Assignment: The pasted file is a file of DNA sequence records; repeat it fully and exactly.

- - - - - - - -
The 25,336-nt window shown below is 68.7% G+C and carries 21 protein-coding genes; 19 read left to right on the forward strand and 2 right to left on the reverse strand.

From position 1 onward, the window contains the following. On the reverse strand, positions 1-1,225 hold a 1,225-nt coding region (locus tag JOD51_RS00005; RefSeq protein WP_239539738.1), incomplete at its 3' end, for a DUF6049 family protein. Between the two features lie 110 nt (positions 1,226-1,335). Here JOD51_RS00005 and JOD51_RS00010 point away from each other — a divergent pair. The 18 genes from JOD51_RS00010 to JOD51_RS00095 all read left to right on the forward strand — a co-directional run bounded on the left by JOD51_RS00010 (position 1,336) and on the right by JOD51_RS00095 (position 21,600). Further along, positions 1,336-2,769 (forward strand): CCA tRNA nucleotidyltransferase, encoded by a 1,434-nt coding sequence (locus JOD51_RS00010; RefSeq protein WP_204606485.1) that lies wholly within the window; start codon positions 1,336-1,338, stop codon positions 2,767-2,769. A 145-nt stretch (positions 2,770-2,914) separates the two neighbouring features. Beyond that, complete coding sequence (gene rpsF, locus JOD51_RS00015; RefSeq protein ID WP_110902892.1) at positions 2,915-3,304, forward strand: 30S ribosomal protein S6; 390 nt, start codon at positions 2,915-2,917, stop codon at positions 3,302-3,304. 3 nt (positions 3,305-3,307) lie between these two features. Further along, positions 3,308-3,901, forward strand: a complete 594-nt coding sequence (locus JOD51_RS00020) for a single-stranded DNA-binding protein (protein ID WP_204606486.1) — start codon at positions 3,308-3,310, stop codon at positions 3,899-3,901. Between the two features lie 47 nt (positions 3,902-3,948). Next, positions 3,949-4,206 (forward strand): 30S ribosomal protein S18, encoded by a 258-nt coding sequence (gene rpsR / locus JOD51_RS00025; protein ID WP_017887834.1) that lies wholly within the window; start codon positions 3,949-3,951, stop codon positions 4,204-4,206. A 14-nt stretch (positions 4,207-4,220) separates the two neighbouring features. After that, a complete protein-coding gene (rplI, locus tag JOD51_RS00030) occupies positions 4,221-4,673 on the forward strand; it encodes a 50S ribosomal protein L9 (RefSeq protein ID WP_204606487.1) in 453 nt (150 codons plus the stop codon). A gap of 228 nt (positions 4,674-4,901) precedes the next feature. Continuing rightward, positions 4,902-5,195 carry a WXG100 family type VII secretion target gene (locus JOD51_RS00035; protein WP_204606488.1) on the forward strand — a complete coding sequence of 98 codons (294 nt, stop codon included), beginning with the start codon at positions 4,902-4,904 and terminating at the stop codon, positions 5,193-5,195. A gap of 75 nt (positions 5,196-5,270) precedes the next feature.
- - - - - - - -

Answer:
The 25,336-nt window shown below is 68.7% G+C and carries 21 protein-coding genes; 19 read left to right on the forward strand and 2 right to left on the reverse strand.

From position 1 onward, the window contains the following. On the reverse strand, positions 1-1,225 hold a 1,225-nt coding region (locus tag JOD51_RS00005; RefSeq protein WP_239539738.1), incomplete at its 3' end, for a DUF6049 family protein. Between the two features lie 110 nt (positions 1,226-1,335). Here JOD51_RS00005 and JOD51_RS00010 point away from each other — a divergent pair. The 18 genes from JOD51_RS00010 to JOD51_RS00095 all read left to right on the forward strand — a co-directional run bounded on the left by JOD51_RS00010 (position 1,336) and on the right by JOD51_RS00095 (position 21,600). Further along, positions 1,336-2,769 (forward strand): CCA tRNA nucleotidyltransferase, encoded by a 1,434-nt coding sequence (locus JOD51_RS00010; RefSeq protein WP_204606485.1) that lies wholly within the window; start codon positions 1,336-1,338, stop codon positions 2,767-2,769. A 145-nt stretch (positions 2,770-2,914) separates the two neighbouring features. Beyond that, complete coding sequence (gene rpsF, locus JOD51_RS00015; RefSeq protein ID WP_110902892.1) at positions 2,915-3,304, forward strand: 30S ribosomal protein S6; 390 nt, start codon at positions 2,915-2,917, stop codon at positions 3,302-3,304. 3 nt (positions 3,305-3,307) lie between these two features. Further along, positions 3,308-3,901, forward strand: a complete 594-nt coding sequence (locus JOD51_RS00020) for a single-stranded DNA-binding protein (protein ID WP_204606486.1) — start codon at positions 3,308-3,310, stop codon at positions 3,899-3,901. Between the two features lie 47 nt (positions 3,902-3,948). Next, positions 3,949-4,206 (forward strand): 30S ribosomal protein S18, encoded by a 258-nt coding sequence (gene rpsR / locus JOD51_RS00025; protein ID WP_017887834.1) that lies wholly within the window; start codon positions 3,949-3,951, stop codon positions 4,204-4,206. A 14-nt stretch (positions 4,207-4,220) separates the two neighbouring features. After that, a complete protein-coding gene (rplI, locus tag JOD51_RS00030) occupies positions 4,221-4,673 on the forward strand; it encodes a 50S ribosomal protein L9 (RefSeq protein ID WP_204606487.1) in 453 nt (150 codons plus the stop codon). A gap of 228 nt (positions 4,674-4,901) precedes the next feature. Continuing rightward, positions 4,902-5,195 carry a WXG100 family type VII secretion target gene (locus JOD51_RS00035; protein WP_204606488.1) on the forward strand — a complete coding sequence of 98 codons (294 nt, stop codon included), beginning with the start codon at positions 4,902-4,904 and terminating at the stop codon, positions 5,193-5,195. A gap of 75 nt (positions 5,196-5,270) precedes the next feature.